"Marfa Martians" Beat 23,000+ Students to Launch Their Experiment in Space
This group of ten and 11-year-old girls really is something.
Look up at the sky at night in Western Texas and you'll always be amazed. It's no surprise youngsters who grow up in and around the Marfa community are inspired to study space.
One such group of six ten and 11-year-old girls are particularly fascinated by what lies beyond the earth's grasp. So fascinated, in fact, that the "Marfa Martians" with the help of their science teacher, Cheri Aguero, entered a nationwide science contest where the winning experiment would be performed on the International Space Station by astronauts.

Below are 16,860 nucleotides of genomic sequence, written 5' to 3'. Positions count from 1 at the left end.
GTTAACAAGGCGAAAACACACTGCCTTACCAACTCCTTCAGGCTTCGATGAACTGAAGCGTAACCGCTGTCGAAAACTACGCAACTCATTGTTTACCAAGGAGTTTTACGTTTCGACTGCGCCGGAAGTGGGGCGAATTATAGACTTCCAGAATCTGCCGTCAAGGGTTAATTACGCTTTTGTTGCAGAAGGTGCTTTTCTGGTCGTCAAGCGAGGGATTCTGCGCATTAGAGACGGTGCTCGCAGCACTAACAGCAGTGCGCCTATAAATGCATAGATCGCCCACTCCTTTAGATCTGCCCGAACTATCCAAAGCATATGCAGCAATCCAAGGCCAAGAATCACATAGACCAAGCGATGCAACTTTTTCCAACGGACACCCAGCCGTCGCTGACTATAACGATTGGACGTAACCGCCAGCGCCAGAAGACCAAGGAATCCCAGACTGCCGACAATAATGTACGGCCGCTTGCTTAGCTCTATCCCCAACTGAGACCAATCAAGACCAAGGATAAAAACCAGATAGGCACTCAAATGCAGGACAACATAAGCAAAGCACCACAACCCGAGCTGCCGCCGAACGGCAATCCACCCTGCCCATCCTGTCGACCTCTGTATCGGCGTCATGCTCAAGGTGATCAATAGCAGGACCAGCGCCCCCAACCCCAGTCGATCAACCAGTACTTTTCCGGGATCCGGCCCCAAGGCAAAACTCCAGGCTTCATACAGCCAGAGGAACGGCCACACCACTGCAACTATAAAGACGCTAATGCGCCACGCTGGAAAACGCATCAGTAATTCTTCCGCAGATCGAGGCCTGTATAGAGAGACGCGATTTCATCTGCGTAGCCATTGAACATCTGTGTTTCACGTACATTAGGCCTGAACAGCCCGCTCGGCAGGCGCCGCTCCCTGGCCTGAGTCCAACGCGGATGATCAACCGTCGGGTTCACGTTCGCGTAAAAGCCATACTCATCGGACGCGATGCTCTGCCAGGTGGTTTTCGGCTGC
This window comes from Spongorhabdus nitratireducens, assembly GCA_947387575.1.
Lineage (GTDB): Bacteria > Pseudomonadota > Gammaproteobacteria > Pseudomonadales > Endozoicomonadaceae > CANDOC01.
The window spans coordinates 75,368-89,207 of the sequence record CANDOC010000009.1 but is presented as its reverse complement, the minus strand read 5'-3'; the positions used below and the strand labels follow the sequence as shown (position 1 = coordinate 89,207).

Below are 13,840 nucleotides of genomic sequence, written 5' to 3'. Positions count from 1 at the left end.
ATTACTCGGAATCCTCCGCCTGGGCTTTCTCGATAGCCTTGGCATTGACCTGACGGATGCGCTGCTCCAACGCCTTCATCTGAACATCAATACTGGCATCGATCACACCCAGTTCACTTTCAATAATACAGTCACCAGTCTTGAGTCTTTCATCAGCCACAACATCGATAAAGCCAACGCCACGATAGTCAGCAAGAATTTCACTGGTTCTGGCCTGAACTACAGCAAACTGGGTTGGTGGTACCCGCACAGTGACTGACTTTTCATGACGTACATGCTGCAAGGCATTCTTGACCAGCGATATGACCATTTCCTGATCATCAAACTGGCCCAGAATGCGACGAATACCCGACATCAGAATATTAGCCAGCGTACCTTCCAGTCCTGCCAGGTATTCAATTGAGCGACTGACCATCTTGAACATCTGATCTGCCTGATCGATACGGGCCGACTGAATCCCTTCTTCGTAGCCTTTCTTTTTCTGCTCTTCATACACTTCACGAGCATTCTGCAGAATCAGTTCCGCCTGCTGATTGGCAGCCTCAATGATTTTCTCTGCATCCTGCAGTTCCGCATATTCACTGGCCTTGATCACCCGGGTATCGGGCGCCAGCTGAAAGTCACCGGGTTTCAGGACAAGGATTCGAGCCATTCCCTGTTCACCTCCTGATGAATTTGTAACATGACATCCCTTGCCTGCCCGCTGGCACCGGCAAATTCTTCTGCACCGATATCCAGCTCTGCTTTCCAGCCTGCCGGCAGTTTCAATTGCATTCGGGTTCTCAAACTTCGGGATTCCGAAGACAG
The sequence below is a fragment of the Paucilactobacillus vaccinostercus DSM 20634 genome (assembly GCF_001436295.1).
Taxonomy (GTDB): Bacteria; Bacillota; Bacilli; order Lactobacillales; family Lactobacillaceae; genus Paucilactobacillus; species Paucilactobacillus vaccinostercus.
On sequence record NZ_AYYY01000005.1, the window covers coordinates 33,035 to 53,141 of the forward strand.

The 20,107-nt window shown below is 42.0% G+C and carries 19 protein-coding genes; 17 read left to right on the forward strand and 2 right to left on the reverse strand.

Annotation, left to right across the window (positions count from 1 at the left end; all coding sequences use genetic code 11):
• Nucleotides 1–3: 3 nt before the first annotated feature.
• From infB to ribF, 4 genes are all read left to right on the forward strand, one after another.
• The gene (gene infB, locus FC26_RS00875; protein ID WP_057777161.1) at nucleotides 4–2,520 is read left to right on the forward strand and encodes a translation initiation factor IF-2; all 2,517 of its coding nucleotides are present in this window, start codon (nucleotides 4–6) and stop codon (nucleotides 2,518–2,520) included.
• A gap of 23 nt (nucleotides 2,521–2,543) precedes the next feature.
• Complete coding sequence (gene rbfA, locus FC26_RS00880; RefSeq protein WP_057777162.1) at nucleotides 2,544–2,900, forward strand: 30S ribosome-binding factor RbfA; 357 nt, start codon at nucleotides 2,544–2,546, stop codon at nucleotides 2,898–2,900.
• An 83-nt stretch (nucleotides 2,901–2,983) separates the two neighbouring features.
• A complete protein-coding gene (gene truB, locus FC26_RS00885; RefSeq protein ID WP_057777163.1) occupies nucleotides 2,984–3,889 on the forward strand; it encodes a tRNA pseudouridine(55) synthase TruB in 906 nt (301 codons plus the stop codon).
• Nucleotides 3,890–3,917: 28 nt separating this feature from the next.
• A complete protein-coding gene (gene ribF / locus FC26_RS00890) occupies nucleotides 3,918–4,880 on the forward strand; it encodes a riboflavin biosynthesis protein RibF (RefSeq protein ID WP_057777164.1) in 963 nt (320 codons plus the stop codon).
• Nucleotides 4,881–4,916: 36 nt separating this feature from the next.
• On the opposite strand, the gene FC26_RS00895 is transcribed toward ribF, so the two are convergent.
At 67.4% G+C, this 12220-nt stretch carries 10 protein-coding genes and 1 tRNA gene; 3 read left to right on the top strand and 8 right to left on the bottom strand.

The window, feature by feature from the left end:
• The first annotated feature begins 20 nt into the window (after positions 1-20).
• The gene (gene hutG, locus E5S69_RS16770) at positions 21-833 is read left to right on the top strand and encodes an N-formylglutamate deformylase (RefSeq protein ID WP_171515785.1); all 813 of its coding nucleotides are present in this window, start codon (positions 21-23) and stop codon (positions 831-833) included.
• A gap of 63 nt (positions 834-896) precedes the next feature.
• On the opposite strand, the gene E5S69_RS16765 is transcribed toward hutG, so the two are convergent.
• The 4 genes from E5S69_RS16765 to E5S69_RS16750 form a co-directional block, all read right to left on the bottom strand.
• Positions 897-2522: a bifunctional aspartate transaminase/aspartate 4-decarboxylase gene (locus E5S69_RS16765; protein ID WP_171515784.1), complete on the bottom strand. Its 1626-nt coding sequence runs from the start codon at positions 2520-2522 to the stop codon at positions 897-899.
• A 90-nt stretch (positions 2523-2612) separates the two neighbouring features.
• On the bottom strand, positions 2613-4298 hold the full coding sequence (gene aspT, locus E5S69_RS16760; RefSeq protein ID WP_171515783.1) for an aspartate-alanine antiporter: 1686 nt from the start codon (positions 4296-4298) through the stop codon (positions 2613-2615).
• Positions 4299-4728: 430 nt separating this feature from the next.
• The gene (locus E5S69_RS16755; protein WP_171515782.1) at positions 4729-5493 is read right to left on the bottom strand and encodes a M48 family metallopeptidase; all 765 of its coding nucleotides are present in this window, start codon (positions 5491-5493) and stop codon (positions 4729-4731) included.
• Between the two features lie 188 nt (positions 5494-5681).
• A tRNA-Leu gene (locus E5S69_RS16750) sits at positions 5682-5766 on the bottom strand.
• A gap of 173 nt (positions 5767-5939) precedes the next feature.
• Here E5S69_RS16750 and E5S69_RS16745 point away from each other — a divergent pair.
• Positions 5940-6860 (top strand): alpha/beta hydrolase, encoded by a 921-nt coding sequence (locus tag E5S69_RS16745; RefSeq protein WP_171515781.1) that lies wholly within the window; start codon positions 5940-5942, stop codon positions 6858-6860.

Could they win? The odds were looking slim with more than 23,000 students — and many high school students, so significantly older than the girls — but they weren't discouraged.
"I was trying to prepare them for not going on because they are young, and they surprised me every single time we go on to a next step," said Aguero, in an interview with CBS News. The students' experiment set out to look for a way to kill bacteria in space. The topic may be over-the-head for most of us, but the judges at the Smithsonian Air and Space Museum were impressed, and elected the Marfa Martians' experiment to make it to the space station. Watch the full video below.
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Wow — We're super impressed by this talented group of young scientists. Congratulations to the Marfa Martians, their teacher Cheri Aguero, and their proud loved ones!